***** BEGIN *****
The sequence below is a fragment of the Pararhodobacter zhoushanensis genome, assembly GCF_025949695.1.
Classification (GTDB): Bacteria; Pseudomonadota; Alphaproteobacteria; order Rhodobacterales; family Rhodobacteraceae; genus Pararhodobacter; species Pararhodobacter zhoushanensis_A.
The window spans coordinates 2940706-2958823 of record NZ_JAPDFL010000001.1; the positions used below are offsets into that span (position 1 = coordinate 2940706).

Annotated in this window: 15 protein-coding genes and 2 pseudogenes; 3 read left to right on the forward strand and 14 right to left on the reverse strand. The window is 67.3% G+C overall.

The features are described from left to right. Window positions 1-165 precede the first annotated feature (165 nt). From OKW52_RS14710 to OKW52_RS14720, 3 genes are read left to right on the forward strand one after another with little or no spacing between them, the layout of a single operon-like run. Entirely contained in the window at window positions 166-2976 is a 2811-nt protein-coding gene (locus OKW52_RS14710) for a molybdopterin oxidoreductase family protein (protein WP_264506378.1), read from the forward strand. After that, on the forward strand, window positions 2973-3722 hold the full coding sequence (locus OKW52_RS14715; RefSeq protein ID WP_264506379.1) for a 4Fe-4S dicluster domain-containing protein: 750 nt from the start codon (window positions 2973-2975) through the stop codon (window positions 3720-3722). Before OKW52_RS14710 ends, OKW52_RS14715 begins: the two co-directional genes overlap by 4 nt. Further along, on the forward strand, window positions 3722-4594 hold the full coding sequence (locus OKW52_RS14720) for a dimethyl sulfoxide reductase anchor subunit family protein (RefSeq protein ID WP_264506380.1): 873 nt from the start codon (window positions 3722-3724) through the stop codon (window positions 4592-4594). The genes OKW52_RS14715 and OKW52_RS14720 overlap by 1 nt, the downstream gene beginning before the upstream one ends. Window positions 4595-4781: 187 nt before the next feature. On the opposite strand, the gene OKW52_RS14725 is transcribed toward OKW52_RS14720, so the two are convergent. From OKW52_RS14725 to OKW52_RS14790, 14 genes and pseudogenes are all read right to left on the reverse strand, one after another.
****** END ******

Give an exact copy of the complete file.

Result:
The sequence below is a fragment of the Pararhodobacter zhoushanensis genome, assembly GCF_025949695.1.
Classification (GTDB): Bacteria; Pseudomonadota; Alphaproteobacteria; order Rhodobacterales; family Rhodobacteraceae; genus Pararhodobacter; species Pararhodobacter zhoushanensis_A.
The window spans coordinates 2940706-2958823 of record NZ_JAPDFL010000001.1; the positions used below are offsets into that span (position 1 = coordinate 2940706).

Annotated in this window: 15 protein-coding genes and 2 pseudogenes; 3 read left to right on the forward strand and 14 right to left on the reverse strand. The window is 67.3% G+C overall.

The features are described from left to right. Window positions 1-165 precede the first annotated feature (165 nt). From OKW52_RS14710 to OKW52_RS14720, 3 genes are read left to right on the forward strand one after another with little or no spacing between them, the layout of a single operon-like run. Entirely contained in the window at window positions 166-2976 is a 2811-nt protein-coding gene (locus OKW52_RS14710) for a molybdopterin oxidoreductase family protein (protein WP_264506378.1), read from the forward strand. After that, on the forward strand, window positions 2973-3722 hold the full coding sequence (locus OKW52_RS14715; RefSeq protein ID WP_264506379.1) for a 4Fe-4S dicluster domain-containing protein: 750 nt from the start codon (window positions 2973-2975) through the stop codon (window positions 3720-3722). Before OKW52_RS14710 ends, OKW52_RS14715 begins: the two co-directional genes overlap by 4 nt. Further along, on the forward strand, window positions 3722-4594 hold the full coding sequence (locus OKW52_RS14720) for a dimethyl sulfoxide reductase anchor subunit family protein (RefSeq protein ID WP_264506380.1): 873 nt from the start codon (window positions 3722-3724) through the stop codon (window positions 4592-4594). The genes OKW52_RS14715 and OKW52_RS14720 overlap by 1 nt, the downstream gene beginning before the upstream one ends. Window positions 4595-4781: 187 nt before the next feature. On the opposite strand, the gene OKW52_RS14725 is transcribed toward OKW52_RS14720, so the two are convergent. From OKW52_RS14725 to OKW52_RS14790, 14 genes and pseudogenes are all read right to left on the reverse strand, one after another.